Motherhood—the good, the bad, and the (sometimes) ugly truth.

Yes, I’m a business owner.  Yes, I’m a Doctor of Physical Therapy.  But you know what? My hardest job without question is being a mom.  My son Jack is now 2 1/2 years old, and toddlerhood is absolutely insane.  Actually, all of parenting is and here is why. Your heart explodes open in a way that only feeling it can capture, and you love this thing you are deathly afraid of messing up more than you have ever loved anything on earth.  And this recovering perfectionist always wants to “get it right”, but there is no right.  There’s only messy.  One evening after yelling so loudly at Jack after he violently swatted his hands across my face in a tantrum, I called a girlfriend in tears.  I felt horrible for losing my temper.  All the tools I have and there I was screaming at my small child in a way that took even me by surprise.  I stormed out of Jack’s room without giving him my usual song and kiss goodnight because the rage I felt was so consuming that I had to walk away.  I showered and felt so badly that I swore if he were still awake when I got out that I would go back in and say I was sorry.

I checked the baby monitor and sure enough, he was awake.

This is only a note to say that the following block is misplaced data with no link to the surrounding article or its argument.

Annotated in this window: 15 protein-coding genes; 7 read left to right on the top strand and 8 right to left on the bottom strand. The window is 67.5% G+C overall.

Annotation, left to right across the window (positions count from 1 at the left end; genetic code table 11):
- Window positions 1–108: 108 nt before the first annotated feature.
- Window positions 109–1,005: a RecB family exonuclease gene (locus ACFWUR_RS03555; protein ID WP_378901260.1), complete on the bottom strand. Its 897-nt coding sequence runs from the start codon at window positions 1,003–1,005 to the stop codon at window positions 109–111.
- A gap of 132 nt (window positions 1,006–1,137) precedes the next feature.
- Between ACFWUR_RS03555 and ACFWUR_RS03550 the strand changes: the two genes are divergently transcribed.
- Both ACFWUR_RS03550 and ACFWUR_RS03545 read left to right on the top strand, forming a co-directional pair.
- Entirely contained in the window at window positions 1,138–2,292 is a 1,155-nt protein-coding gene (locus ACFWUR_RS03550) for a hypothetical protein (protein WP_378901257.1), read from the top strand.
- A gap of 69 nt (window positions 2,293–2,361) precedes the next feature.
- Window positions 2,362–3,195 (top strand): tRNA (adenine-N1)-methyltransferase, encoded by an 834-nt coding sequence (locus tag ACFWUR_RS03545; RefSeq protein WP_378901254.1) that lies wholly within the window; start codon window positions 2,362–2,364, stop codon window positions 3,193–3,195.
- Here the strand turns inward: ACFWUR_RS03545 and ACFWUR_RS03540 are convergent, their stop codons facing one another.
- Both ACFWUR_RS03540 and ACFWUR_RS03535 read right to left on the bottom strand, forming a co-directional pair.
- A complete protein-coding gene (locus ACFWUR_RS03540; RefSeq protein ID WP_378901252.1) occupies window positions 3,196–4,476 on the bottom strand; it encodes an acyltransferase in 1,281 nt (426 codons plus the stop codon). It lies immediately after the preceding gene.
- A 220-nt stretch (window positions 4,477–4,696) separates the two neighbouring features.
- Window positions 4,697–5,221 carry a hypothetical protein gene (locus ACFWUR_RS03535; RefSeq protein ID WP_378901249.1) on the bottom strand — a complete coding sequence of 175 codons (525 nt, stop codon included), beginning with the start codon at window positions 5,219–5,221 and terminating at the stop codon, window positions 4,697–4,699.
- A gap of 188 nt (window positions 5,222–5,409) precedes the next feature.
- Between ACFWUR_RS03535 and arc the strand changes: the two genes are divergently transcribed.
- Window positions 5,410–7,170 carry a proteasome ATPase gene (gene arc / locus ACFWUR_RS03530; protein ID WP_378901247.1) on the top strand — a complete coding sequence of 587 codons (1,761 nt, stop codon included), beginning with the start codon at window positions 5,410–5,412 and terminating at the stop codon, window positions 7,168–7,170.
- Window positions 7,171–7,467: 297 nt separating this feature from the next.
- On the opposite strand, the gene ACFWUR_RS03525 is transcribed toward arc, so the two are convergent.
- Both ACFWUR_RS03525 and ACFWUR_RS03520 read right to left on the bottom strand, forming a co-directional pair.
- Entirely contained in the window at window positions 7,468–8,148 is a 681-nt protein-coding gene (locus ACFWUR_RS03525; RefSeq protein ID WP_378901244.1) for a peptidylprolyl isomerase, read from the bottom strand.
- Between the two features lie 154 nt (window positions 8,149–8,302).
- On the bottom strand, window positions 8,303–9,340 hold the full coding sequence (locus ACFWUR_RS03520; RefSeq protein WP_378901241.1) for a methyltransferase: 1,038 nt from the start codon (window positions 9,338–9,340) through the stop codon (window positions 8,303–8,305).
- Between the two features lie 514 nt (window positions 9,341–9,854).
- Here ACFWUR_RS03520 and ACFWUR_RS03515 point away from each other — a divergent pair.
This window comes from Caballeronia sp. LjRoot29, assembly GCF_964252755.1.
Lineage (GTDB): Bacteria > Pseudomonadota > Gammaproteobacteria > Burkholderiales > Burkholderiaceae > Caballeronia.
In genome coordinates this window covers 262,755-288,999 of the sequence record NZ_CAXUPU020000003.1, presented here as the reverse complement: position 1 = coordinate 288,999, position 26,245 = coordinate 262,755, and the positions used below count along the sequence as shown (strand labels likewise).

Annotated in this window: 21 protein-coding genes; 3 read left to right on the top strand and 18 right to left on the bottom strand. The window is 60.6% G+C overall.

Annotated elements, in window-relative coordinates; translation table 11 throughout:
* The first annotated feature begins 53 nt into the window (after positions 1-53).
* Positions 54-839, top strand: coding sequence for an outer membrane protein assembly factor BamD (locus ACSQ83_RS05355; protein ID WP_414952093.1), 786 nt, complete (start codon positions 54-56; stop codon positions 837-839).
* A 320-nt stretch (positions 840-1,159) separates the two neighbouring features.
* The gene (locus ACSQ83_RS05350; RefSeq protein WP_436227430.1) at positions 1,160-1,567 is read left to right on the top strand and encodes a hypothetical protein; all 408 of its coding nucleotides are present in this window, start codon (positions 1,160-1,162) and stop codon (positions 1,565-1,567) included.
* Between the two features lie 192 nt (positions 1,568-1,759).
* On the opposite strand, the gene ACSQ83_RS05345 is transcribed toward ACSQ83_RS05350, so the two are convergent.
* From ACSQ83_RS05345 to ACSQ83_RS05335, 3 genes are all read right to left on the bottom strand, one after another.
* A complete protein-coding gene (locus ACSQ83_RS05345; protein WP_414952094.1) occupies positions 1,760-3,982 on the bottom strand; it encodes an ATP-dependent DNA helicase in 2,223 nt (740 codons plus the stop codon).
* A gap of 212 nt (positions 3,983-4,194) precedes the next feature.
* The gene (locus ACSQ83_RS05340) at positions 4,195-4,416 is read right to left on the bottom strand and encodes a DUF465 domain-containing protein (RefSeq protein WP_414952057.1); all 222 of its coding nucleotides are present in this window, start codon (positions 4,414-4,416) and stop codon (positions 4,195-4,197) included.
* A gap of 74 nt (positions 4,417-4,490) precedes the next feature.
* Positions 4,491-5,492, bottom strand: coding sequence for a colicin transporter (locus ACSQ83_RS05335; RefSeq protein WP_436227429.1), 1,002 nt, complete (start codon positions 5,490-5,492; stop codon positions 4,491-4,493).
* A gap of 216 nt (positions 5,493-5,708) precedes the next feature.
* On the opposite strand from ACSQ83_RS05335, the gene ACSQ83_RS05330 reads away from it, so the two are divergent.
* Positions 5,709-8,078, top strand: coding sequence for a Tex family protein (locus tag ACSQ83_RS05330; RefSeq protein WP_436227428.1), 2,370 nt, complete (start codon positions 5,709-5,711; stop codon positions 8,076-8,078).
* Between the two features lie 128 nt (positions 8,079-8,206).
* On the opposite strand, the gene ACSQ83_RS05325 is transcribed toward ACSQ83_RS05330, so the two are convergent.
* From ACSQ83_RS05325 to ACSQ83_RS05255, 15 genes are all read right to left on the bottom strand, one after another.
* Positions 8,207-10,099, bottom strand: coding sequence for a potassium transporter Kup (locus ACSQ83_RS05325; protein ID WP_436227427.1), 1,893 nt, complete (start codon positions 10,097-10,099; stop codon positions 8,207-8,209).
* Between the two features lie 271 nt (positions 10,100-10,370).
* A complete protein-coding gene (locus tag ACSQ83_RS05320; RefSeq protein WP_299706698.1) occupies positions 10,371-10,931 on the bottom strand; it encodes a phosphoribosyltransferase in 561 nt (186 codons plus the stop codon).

I went in and hovered over his crib in the dark and watched my tears fall on his blanket.  I sobbed and mustered through my choking throat that I was sorry, that mommy got so mad when he hit me that I yelled and lost my temper.  I told him that I don’t think HE is bad, but that when he hit me it wasn’t a very nice thing to do.  I told him that everyone gets mad sometimes, and we will have to learn together how to deal with those feelings without hitting or screaming.  I told him that I loved him so so much and then asked if he forgave me.  He nodded his innocent little chin up and down and even his reassurance broke my heart.

So here’s what my girlfriend said when we talked.  “Do you know how many more times you are going to lose your shit? Like, a lot. But it’s not about the rupture, it’s about the repair.”

Those words give me goosebumps.  The truth always pierces through me in a way that lets me know it’s the only thing to actually believe.  I can believe I am a bad mom, I can waste time ruminating in guilt and shame that I am messing my child up because I am not doing it perfectly, or I can lean into the reality that I will not get this thing right every time.  And that when I don’t, I will always be able to try and repair it by communicating with him about what happened, why it happened, and how we might do it differently next time.  And of course, I can let him know how madly in love with him I am through it all.

To the current moms, the want-it-so-badly-but-don’t-have-it-yet moms, the I had a great childhood moms, the I had a traumatic childhood moms, the never knowing if you’re doing it right or wrong moms…LISTEN UP.  You are ENOUGH.  You will mess up, shout, let down, and damn right lose your mind.  But you can always work on the reparation.  You can always self reflect and see what came up within you that still needs work.  You can look at your child like your mirror, your greatest teacher, and hang the fuck on for the craziest ride of your life.  Until next time, RISE UP MAMAS.  Keep loving yourselves, keep forgiving yourselves, and keep leaning into the uncertainty—it’s truly where the change happens.

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